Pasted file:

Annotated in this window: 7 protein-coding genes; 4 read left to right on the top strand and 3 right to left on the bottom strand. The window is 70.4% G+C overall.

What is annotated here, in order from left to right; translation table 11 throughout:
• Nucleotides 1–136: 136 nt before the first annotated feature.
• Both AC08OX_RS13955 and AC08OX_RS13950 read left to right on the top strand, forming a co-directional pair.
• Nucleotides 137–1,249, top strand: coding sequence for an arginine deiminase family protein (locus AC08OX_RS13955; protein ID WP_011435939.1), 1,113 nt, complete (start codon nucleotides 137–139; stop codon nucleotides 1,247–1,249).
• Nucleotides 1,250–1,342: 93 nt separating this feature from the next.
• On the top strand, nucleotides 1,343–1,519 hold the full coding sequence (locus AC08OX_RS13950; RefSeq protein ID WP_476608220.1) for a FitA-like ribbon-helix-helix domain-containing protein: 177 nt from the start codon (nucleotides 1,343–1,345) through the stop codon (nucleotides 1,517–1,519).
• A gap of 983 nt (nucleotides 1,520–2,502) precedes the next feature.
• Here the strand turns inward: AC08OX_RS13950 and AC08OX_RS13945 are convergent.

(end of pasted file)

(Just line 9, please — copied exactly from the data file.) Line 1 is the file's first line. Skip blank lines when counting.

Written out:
• Here the strand turns inward: AC08OX_RS13950 and AC08OX_RS13945 are convergent.